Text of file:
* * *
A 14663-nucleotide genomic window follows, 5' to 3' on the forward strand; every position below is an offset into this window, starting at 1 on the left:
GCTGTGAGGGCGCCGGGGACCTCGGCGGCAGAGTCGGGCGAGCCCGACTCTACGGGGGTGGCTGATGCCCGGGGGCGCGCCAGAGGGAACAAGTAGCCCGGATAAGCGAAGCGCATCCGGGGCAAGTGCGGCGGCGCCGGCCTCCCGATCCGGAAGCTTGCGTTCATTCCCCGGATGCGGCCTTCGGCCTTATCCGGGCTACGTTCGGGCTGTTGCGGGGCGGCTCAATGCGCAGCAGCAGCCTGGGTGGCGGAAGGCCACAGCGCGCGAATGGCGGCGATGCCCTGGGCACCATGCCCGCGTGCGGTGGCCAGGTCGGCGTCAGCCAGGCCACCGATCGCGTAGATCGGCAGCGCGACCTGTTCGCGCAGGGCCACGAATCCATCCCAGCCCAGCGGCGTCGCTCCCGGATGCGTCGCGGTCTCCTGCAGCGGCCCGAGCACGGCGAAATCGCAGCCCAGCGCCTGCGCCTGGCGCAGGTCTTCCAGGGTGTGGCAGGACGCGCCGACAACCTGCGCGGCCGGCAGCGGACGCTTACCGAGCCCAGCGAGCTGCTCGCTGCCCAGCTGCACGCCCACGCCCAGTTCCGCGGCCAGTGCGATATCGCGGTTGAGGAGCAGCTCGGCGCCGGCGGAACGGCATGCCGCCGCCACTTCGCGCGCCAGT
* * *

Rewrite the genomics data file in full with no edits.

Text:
A 14663-nucleotide genomic window follows, 5' to 3' on the forward strand; every position below is an offset into this window, starting at 1 on the left:
GCTGTGAGGGCGCCGGGGACCTCGGCGGCAGAGTCGGGCGAGCCCGACTCTACGGGGGTGGCTGATGCCCGGGGGCGCGCCAGAGGGAACAAGTAGCCCGGATAAGCGAAGCGCATCCGGGGCAAGTGCGGCGGCGCCGGCCTCCCGATCCGGAAGCTTGCGTTCATTCCCCGGATGCGGCCTTCGGCCTTATCCGGGCTACGTTCGGGCTGTTGCGGGGCGGCTCAATGCGCAGCAGCAGCCTGGGTGGCGGAAGGCCACAGCGCGCGAATGGCGGCGATGCCCTGGGCACCATGCCCGCGTGCGGTGGCCAGGTCGGCGTCAGCCAGGCCACCGATCGCGTAGATCGGCAGCGCGACCTGTTCGCGCAGGGCCACGAATCCATCCCAGCCCAGCGGCGTCGCTCCCGGATGCGTCGCGGTCTCCTGCAGCGGCCCGAGCACGGCGAAATCGCAGCCCAGCGCCTGCGCCTGGCGCAGGTCTTCCAGGGTGTGGCAGGACGCGCCGACAACCTGCGCGGCCGGCAGCGGACGCTTACCGAGCCCAGCGAGCTGCTCGCTGCCCAGCTGCACGCCCACGCCCAGTTCCGCGGCCAGTGCGATATCGCGGTTGAGGAGCAGCTCGGCGCCGGCGGAACGGCATGCCGCCGCCACTTCGCGCGCCAGT